NHL Trades: 5 Most Underrated Deals of the Offseason
You know about Rick Nash to the Rangers, Derek Roy to Dallas, Luke Schenn for James van Riemsdyk, Jordan Staal to the Hurricanes, Mike Ribiero to the Capitals and Anders Lindback to the Lightning.
Lost in the media frenzy and fan chat about the bigger-name trades are five other deals that will make a not-so-small impact on one or both teams involved.
To rewind and refresh, let's assess those five moves in reverse chronological order.
Casey Wellman to Florida
Casey Wellman, who will be 25 in mid-October, has yet to play a full NHL season, accumulating a 4-9-13 log in 41 appearances with the Minnesota Wild over three professional seasons. He most recently tallied a respectable seven points in 14 NHL games before his rights were transferred to the New York Rangers, after which he spent the balance of the season in the AHL.
The offensively challenged Panthers will offer the up-and-coming forward a better opportunity. If they phase him in at the right pace, Wellman will have a shot to lend them some bottom-six production that will improve their playoff hopes.
Of course, one player can only do so much. But a symbiotic Wellman-Florida relationship still has sound potential in the long run.
Marc Methot for Nick Foligno
Mark Methot had 106 hits in 46 games last year. Had he been available for the full season, he would have challenged forwards Derek Dorsett and Derek McKenzie for the team lead in that category.
The year prior, Methot was one of only six regulars on the lowly Columbus Blue Jackets to finish in the plus/minus black. In both 2009-10 and 2010-11, the stay-at-home defenseman was playing just a little less than three shorthanded minutes per night.
Beyond that, it is worth noting that Methot has been constantly battle-tested by a schedule featuring the three- or four-headed monster that is the Central Division. Bringing him to Ottawa should give the Senators a competitive boost as they try to ward off the Maple Leafs and Canadiens and pursue the Bruins and Sabres in the Northeast Division.
Foligno, the return piece from Ottawa to Columbus, is coming off a career-high 15-32-47 scoring log. He shall join recent playoff adversaries Artem Anisimov and Brandon Dubinsky in the multi-man task of replacing Nash and building the Blue Jackets from the bottom up.
Benoit Pouliot to Tampa Bay
Benoit Pouliot’s hope of restoring the fourth-overall pick form everyone originally expected dwindles with every passing day. That does not mean he cannot still be useful.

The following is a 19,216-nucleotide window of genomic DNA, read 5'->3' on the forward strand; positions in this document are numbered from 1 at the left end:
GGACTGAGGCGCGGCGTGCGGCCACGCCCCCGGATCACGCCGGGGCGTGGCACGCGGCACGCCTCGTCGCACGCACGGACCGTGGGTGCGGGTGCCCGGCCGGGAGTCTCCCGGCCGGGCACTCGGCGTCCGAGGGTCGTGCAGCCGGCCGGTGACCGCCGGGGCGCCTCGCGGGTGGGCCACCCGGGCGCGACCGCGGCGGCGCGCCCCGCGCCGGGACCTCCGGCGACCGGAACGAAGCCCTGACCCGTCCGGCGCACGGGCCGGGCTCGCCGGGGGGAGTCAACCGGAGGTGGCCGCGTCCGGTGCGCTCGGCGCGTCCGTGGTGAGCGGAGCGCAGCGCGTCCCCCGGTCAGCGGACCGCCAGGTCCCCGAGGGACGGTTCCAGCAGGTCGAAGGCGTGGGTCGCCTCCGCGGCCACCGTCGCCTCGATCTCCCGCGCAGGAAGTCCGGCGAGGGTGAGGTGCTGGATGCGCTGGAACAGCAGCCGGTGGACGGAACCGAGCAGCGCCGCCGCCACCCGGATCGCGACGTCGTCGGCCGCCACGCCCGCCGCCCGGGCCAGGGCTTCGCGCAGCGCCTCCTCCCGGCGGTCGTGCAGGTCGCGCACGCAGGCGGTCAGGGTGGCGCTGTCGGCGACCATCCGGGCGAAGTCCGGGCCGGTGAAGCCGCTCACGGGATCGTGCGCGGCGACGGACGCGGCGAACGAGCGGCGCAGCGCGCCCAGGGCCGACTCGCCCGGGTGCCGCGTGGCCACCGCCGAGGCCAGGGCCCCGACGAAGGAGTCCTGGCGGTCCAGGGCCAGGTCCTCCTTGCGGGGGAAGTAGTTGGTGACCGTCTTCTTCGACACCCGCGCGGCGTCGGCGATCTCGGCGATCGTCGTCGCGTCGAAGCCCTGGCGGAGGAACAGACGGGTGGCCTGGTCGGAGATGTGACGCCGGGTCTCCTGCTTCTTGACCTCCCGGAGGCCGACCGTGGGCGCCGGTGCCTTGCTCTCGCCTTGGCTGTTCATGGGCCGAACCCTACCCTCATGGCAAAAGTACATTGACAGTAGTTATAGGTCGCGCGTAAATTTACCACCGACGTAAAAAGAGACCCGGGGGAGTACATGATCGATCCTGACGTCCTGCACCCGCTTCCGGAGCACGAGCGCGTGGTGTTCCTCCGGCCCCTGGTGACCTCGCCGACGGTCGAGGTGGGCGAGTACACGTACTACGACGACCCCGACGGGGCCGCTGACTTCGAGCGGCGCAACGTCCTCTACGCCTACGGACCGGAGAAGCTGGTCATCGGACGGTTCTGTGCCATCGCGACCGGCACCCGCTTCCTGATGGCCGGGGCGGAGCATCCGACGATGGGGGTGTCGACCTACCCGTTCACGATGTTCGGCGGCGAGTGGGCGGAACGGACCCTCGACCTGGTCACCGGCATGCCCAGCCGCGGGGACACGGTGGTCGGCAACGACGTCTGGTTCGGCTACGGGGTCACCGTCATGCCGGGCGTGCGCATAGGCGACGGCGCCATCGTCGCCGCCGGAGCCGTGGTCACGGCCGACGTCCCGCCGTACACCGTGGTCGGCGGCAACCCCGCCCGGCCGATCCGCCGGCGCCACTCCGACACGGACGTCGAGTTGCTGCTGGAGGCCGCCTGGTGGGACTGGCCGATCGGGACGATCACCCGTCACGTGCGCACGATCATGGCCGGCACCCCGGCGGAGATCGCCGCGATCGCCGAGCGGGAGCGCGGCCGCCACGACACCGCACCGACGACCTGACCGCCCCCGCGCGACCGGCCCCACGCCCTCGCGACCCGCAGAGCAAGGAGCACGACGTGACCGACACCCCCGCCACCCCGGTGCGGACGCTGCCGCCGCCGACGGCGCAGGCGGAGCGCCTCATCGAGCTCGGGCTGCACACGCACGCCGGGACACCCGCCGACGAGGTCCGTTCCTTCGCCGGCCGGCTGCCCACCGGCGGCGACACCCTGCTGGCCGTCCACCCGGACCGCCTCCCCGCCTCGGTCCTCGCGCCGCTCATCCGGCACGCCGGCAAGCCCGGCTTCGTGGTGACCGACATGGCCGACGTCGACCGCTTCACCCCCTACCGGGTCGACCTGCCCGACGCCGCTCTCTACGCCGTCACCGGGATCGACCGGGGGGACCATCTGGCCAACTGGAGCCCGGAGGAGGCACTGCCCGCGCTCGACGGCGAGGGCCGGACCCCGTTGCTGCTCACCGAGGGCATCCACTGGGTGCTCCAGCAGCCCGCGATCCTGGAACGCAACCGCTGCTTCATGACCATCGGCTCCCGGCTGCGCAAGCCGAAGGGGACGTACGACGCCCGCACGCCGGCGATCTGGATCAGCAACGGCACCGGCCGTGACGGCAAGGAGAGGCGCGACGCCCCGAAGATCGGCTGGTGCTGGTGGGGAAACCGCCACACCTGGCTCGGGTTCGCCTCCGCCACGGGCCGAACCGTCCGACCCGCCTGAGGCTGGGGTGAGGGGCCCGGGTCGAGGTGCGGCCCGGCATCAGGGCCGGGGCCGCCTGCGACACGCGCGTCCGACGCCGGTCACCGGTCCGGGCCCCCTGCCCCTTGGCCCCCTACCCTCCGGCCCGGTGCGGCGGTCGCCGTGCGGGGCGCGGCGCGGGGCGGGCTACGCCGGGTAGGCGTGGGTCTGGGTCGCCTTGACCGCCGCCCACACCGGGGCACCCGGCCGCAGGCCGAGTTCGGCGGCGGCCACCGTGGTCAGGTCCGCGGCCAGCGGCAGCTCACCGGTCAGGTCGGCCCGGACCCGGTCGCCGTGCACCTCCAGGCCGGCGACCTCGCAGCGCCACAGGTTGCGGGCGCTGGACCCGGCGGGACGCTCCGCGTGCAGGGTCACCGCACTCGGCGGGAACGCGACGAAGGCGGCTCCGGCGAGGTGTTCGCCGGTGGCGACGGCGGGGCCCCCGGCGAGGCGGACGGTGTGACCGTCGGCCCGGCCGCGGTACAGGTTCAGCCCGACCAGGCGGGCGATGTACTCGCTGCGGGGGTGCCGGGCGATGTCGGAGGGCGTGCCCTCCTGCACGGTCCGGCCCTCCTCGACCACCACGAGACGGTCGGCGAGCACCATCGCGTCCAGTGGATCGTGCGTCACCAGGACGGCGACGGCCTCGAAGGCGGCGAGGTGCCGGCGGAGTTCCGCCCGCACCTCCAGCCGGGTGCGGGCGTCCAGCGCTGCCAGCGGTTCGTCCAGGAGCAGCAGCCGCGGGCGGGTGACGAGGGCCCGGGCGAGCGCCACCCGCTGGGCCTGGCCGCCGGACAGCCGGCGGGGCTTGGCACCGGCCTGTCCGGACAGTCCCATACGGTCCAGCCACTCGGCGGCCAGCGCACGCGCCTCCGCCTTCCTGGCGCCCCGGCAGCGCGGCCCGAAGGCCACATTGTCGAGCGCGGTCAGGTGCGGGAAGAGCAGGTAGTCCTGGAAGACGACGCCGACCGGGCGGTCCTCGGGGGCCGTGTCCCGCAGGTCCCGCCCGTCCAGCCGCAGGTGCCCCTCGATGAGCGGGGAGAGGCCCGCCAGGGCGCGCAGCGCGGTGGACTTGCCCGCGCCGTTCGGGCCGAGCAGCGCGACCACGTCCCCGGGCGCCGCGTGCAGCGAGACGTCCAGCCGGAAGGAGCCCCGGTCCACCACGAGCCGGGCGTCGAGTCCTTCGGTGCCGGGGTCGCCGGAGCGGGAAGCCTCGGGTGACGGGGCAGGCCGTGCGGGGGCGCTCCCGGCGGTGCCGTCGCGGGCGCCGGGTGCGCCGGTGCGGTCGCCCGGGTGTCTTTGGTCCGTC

With ample potential still ahead for Steven Stamkos and Teddy Purcell, Martin St. Louis defying Father Time and Vincent Lecavalier still not at an empty tank, the top of Tampa Bay’s depth chart is in good hands.
Pouliot will be tasked with trying to duplicate, if not eclipse, his career-high 16-16-32 line and demonstrate a little more consistency compared to his one-year stop in Boston.
The secondary scoring he offers will be an X-factor in the Lightning’s efforts to return to the playoffs, if not challenge for first in the Southeast Division.
Zbynek Michalek to Phoenix
Two years after transferring to the Pittsburgh Penguins via free agency, Zbynek Michalek is a second-time Coyote. The 29-year-old, seven-year NHL veteran’s reintroduction will lend some much-needed seasoning to the bottom of the Phoenix blue-line brigade, especially if Michal Rozsival does not re-sign.
Lubomir Visnovsky to New York Islanders
Tied for second in plus/minus on Anaheim’s downtrodden 2011-12 team and second in that category for the Ducks in 2010-11, Lubomir Visnovsky is a prolific power-play point patroller who will lend an invaluable veteran presence to the Islanders' defense.
That he has often retained a relatively sound rating while producing a sizable percentage of his points on special teams speaks to Visnovsky’s aptitude in his day job.
The Isles will doubtlessly look to Vixnovsky for leadership as they introduce fresh draft pick Griffin Reinhart to The Show and try to rebound from allowing three-plus goals per night in four consecutive seasons.
With that said, the fact is, the trade was made in the first place and the transaction can still come to fruition.